For example here. 8 + 16 Raptor Lake CPU 13900K Mock Up compared to a 8 + 16 Meteor Lake Compute Cluster with size difference and die size estimates based on info from Locuza and semianalysis

1654371479565.png
 
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ashFTW

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Can I just say that it is kind of amazing that someone was able to take pictures of wafers on a show floor of a high enough quality that we can not only determine die sizes, but do so even for the various functions on the die!
Yes, indeed!
 

jpiniero

Lifer
Oct 1, 2010
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I expect SPR 24 core chip to be around the same size, maybe a tad smaller like 450 mm2. SPR is on Intel 7, an improved 10nm compared to ICL.
I crudely did it out, based upon the available SPR tile shot, and got 719 mm2, lol. 428 mm2 for 24 cores and the memory tiles, 228 mm2 for 4xIO and 63 for 4xmemory controllers. That can't be right but surely that's closer than your estimate. Golden Cove Server is a lot bigger than Client because of AMX and the extra AVX-512 unit.
 

IntelUser2000

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Oct 14, 2003
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Then again, you could have say 24 of those high IPC cores, with only say 8 of them boosting to 5+ GHz while gaming, and then most/all of them running on lower clocks for highly-threaded apps and very likely be significantly faster than Xeon 3175x, and not just its equivalent.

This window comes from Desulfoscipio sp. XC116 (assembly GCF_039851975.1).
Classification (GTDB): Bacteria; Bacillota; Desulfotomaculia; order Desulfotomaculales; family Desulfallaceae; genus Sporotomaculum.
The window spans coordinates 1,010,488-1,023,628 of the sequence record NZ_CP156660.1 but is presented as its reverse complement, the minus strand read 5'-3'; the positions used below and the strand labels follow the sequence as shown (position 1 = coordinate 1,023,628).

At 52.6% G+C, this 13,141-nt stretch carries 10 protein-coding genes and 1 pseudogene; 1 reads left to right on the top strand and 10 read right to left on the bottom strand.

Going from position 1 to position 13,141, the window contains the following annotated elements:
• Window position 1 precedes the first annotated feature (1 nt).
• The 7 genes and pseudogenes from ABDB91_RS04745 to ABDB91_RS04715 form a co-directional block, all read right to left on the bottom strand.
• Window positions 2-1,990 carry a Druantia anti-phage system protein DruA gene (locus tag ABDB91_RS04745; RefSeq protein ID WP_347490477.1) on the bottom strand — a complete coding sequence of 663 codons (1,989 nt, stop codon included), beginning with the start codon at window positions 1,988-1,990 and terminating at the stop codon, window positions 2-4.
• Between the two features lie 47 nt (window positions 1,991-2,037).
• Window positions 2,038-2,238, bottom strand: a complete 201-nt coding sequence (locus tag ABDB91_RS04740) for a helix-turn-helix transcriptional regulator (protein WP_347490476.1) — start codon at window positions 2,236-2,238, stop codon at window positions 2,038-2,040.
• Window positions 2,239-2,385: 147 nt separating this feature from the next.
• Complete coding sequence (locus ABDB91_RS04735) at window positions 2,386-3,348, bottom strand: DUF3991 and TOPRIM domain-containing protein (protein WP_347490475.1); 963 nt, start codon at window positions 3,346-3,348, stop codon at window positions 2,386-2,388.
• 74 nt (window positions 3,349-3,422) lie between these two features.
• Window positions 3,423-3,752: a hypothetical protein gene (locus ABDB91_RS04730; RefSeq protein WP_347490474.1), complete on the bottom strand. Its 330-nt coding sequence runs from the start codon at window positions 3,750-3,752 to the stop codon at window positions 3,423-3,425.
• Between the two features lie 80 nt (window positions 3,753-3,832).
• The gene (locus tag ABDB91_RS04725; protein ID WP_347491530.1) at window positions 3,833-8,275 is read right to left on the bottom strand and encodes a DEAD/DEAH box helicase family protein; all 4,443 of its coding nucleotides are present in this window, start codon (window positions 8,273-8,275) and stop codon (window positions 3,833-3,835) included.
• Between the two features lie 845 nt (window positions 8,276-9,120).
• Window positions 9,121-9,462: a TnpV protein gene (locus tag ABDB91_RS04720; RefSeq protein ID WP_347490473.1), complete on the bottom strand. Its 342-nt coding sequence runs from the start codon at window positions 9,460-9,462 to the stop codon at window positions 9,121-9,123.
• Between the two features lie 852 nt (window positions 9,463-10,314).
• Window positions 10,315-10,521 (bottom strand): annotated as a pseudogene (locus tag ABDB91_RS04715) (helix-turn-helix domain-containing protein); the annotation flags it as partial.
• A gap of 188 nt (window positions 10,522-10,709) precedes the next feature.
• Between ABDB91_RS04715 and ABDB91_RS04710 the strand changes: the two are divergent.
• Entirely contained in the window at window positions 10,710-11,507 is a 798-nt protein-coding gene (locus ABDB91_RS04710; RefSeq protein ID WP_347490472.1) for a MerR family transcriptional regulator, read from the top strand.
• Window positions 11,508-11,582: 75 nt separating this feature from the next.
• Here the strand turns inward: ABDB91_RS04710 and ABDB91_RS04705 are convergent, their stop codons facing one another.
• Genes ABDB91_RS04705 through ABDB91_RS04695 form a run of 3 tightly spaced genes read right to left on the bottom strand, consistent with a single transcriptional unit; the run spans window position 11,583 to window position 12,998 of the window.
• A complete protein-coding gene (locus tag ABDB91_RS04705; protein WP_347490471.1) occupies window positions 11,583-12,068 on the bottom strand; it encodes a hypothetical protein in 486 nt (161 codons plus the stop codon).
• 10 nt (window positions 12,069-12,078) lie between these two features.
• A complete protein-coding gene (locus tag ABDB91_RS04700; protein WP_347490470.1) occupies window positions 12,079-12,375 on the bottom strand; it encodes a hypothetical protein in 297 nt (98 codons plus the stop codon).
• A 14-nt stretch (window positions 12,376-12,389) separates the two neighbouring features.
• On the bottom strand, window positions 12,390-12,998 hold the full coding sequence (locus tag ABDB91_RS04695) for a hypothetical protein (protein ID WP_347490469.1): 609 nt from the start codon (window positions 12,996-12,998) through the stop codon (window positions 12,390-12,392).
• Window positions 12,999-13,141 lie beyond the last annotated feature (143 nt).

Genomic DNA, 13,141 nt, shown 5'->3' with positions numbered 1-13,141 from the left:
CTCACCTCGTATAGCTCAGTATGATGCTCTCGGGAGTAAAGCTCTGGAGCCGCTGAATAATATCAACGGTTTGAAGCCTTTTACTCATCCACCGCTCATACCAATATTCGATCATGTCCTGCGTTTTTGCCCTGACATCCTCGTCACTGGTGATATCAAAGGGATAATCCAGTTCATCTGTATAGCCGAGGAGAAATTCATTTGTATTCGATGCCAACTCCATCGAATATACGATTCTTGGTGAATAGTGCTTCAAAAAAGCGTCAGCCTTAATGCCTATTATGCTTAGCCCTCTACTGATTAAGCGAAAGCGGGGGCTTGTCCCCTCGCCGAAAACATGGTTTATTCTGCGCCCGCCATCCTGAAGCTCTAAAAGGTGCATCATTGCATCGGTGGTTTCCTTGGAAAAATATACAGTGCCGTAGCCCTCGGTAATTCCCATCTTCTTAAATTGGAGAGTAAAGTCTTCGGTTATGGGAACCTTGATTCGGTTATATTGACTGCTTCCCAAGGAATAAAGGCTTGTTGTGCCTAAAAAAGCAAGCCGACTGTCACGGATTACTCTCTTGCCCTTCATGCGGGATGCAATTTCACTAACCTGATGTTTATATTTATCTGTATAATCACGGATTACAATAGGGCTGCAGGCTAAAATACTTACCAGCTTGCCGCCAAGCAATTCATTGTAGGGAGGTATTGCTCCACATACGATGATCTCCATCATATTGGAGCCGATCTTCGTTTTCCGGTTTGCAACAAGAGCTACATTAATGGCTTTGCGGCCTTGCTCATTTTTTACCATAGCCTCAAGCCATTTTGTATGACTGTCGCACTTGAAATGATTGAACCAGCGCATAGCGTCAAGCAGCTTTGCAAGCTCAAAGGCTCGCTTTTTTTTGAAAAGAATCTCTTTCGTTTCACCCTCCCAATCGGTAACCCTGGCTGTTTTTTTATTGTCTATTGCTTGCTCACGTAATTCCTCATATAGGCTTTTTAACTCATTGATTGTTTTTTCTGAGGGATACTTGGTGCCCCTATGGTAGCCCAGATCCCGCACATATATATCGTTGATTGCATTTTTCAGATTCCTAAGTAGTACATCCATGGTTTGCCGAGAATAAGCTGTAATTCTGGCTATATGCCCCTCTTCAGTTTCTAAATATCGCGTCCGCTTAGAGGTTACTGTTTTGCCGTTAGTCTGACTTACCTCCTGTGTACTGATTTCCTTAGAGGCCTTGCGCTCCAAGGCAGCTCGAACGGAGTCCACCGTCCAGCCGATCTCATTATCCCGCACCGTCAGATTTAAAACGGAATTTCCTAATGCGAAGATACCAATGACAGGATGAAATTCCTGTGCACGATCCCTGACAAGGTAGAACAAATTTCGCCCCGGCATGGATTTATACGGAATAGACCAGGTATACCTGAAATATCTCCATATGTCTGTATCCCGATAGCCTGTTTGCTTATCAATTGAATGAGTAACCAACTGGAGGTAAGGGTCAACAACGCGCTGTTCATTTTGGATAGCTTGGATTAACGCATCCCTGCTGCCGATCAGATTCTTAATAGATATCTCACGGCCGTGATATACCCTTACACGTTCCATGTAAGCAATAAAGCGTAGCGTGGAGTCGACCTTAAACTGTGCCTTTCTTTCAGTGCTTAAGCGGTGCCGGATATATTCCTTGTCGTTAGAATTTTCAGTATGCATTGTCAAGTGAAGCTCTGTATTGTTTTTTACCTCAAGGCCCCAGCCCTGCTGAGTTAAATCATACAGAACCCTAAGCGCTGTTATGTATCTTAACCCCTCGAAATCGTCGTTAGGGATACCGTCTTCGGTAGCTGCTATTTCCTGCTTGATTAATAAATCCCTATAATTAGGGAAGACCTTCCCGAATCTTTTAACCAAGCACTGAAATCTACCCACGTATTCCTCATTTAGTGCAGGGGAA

24 cores would take an insane amount of space, even on the latest process from TSMC.

24P cores is actually roughly equal to 8 P and almost 64 E cores not 32.

There is a good analysis from Cardyak on this topic. Redwood is more focused on integer upgrades.
So he's saying it can get 20% gain for Integer but much less for FP? When they say "Integer" it means basically overall perf/clock improvement. It's like increasing the speed limit of the highway and widening it. It benefits every block that uses it, not just "integer". Branch prediction, ROBs, OoOE blocks, L/S units, micro op cache, all benefit all code. It's not like FPU is on a separate block connected by a ring bus.

It's way easier to get FP gains than Integer. The latter you cannot just double blocks and double performance that way.

Based on what @Exist50 is saying, I'd put that as wild ass speculation.
 
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nicalandia

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So my conviction stands as before -- 1 (maybe even 2) SPR monolithic die at the lower core count end
Just be prepared to be disappointed when Intel officially announces Sapphire Rapids for Workstations.

24 cores would take an insane amount of space, even on the latest process from TSMC.

24P cores is actually roughly equal to 8 P and almost 64 E cores not 32.